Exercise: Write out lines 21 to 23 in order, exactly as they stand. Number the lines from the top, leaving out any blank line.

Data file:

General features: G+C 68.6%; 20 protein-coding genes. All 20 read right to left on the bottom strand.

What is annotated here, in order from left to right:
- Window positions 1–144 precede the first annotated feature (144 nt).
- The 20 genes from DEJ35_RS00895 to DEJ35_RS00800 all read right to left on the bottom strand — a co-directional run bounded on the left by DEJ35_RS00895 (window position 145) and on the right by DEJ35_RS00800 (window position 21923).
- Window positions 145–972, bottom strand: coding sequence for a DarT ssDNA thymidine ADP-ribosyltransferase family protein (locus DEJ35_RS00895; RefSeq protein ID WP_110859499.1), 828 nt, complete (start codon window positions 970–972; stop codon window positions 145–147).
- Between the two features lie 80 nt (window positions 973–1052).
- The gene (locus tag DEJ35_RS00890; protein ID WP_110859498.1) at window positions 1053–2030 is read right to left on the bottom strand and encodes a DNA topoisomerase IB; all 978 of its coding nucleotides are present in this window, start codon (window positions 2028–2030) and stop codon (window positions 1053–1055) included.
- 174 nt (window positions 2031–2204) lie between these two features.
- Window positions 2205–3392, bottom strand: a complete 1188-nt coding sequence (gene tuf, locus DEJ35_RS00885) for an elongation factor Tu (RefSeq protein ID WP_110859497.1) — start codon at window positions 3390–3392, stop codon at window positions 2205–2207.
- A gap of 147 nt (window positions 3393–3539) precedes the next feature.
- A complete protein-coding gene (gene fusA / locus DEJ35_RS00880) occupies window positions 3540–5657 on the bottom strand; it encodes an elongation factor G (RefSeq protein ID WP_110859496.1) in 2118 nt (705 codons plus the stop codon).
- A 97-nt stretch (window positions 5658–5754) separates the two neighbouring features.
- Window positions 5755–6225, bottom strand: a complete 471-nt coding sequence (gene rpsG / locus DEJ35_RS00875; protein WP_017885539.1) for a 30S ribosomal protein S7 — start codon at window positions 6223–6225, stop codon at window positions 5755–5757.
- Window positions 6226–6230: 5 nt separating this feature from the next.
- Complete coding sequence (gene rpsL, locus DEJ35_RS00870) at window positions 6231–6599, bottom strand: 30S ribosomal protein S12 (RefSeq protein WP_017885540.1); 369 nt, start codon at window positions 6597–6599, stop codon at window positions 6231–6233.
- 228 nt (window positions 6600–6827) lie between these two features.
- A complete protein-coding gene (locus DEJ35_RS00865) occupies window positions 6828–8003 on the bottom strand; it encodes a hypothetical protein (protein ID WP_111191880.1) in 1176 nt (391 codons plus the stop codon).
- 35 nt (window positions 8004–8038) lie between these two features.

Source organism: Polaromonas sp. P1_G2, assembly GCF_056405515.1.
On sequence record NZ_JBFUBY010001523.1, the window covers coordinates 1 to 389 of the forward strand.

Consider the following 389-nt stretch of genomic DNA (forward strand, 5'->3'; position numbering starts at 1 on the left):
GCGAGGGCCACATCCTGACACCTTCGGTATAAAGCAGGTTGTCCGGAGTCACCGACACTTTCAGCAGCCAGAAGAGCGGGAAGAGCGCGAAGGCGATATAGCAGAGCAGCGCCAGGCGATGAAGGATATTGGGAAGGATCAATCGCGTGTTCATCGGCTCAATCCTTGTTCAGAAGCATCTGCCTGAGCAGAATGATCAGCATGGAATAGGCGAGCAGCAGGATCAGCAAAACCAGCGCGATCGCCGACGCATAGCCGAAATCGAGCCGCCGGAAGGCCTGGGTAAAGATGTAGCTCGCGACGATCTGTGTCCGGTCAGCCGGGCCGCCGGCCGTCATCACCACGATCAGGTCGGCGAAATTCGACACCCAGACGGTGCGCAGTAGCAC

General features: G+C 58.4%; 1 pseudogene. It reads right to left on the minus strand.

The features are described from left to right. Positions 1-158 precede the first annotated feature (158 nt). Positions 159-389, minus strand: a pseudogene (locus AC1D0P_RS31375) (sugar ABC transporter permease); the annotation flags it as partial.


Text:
Consider the following 389-nt stretch of genomic DNA (forward strand, 5'->3'; position numbering starts at 1 on the left):
GCGAGGGCCACATCCTGACACCTTCGGTATAAAGCAGGTTGTCCGGAGTCACCGACACTTTCAGCAGCCAGAAGAGCGGGAAGAGCGCGAAGGCGATATAGCAGAGCAGCGCCAGGCGATGAAGGATATTGGGAAGGATCAATCGCGTGTTCATCGGCTCAATCCTTGTTCAGAAGCATCTGCCTGAGCAGAATGATCAGCATGGAATAGGCGAGCAGCAGGATCAGCAAAACCAGCGCGATCGCCGACGCATAGCCGAAATCGAGCCGCCGGAAGGCCTGGGTAAAGATGTAGCTCGCGACGATCTGTGTCCGGTCAGCCGGGCCGCCGGCCGTCATCACCACGATCAGGTCGGCGAAATTCGACACCCAGACGGTGCGCAGTAGCAC

General features: G+C 58.4%; 1 pseudogene. It reads right to left on the minus strand.